How the CBO would estimate your grocery list
So long as I'm recommending Lori Montgomery's profile of CBO's Phil Ellis, this is a pretty good explanation of how the CBO does its work:
Much of what the CBO does is akin to trying to forecast your grocery bill in 10 years. First, it establishes a baseline: Your history of spending $200 a week at Safeway projected into the future with adjustments for inflation and expected demographic trends (i.e., more children, larger pets). Then it factors in proposed policy changes: Say you want to eat only organic and enroll your husband in Jenny Craig. Costs for meat, produce and dairy would go up, but spending on toothpaste and Saran Wrap would be unaffected. Meanwhile, the extra $70 a week for diet food would be partially offset by lower spending on Cheetos and frozen pizza.
The CBO has plenty of data to help make such calculations, including projections for inflation and the price of organics. But it would have to make some judgment calls: Is it reasonable to assume that Krispy Kremes are off the table? Or is it safer to budget for a dozen doughnuts once a quarter? And even the most careful estimate can be blindsided: What if the baby you projected to arrive in 2012 turns out to be twins in 2010?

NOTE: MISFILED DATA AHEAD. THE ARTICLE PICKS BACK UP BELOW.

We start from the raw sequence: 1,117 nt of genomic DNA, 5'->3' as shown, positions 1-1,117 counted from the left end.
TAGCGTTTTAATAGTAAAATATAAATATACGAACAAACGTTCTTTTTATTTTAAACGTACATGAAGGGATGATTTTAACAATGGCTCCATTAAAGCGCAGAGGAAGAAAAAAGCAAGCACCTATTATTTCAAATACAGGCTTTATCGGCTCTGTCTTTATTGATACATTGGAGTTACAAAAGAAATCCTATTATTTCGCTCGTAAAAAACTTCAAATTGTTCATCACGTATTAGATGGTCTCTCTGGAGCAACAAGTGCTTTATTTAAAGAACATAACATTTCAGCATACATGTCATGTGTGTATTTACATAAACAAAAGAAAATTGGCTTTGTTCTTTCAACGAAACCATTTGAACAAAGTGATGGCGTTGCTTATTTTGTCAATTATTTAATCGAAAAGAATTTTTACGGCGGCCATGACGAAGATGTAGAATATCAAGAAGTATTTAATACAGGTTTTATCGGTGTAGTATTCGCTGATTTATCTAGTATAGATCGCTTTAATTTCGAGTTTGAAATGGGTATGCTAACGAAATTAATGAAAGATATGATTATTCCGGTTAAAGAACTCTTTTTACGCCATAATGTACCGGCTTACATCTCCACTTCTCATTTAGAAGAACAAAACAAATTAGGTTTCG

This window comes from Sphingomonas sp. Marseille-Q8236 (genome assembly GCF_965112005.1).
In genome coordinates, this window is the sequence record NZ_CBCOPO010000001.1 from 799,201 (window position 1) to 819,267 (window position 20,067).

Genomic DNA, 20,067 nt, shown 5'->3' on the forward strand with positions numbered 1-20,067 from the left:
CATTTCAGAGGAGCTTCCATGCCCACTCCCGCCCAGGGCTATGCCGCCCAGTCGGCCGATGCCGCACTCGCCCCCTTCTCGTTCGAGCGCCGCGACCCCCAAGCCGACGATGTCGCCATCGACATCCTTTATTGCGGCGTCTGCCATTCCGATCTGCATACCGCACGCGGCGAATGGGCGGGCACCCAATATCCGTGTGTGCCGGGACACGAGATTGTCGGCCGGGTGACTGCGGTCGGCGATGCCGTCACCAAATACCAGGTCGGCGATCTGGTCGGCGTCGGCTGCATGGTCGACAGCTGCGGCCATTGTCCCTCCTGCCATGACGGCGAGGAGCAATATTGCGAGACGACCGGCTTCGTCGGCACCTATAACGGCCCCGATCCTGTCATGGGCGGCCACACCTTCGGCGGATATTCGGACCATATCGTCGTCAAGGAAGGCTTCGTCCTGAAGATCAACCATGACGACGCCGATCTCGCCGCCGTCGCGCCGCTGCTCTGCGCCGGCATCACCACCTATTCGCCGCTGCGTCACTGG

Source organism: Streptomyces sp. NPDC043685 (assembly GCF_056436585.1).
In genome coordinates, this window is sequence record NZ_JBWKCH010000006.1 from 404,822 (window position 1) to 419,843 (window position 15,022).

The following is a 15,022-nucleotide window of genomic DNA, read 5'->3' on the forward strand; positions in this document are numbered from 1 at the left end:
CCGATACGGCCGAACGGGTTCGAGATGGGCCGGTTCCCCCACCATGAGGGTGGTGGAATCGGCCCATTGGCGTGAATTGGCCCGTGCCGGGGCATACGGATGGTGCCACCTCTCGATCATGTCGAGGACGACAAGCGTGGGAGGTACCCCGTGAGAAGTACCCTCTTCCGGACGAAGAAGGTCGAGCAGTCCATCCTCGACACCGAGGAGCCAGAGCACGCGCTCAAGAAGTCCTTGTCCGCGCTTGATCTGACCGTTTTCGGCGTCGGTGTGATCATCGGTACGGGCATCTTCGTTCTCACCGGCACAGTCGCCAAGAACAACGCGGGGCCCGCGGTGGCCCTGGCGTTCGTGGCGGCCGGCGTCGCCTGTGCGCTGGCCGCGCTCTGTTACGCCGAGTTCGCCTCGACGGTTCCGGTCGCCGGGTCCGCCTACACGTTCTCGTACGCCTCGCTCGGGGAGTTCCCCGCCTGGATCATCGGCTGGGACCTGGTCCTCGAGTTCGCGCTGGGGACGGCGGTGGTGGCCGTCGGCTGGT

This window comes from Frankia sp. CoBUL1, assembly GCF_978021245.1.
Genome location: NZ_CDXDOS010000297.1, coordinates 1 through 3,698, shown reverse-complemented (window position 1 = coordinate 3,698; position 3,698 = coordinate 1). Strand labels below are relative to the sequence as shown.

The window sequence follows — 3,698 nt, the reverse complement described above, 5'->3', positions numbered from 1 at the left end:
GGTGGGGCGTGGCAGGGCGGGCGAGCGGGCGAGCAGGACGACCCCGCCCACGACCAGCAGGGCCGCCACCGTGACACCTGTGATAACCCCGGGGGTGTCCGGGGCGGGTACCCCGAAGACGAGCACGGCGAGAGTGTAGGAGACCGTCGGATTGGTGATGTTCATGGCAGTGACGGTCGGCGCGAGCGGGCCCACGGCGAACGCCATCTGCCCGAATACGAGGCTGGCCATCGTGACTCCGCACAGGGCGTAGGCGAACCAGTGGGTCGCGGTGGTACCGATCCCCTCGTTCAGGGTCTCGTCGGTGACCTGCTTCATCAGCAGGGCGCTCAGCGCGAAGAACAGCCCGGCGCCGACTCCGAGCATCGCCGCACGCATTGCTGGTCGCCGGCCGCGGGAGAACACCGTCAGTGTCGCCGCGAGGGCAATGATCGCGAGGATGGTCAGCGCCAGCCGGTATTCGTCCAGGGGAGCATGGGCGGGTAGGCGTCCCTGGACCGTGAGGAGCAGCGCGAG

The other piece of this is that CBO can't call you a liar, even if it thinks you're lying. Imagine you're something of a food faddest. You've gone on Atkins and tried to eat local and attempted to rid the house of butter. But it never sticks: Within three or four months, you're always back to normal. Or maybe your husband never abides by the diet, even if you hew closely to its limits. The CBO might know that history, but they can't take it into account. It's not for them to tell you what you'll do.
That's pretty much what's been happening with Medicare doctor payments (also known as the "sustainable growth rate"): Congress has set a schedule for itself, and even though it keeps exempting itself from that schedule, CBO has to pretend that Congress will make incredibly draconian cuts in doctor's payments any day now. Everyone knows it's absurd, but it's a convenient fiction for Congress. Jon Cohn has more on that.
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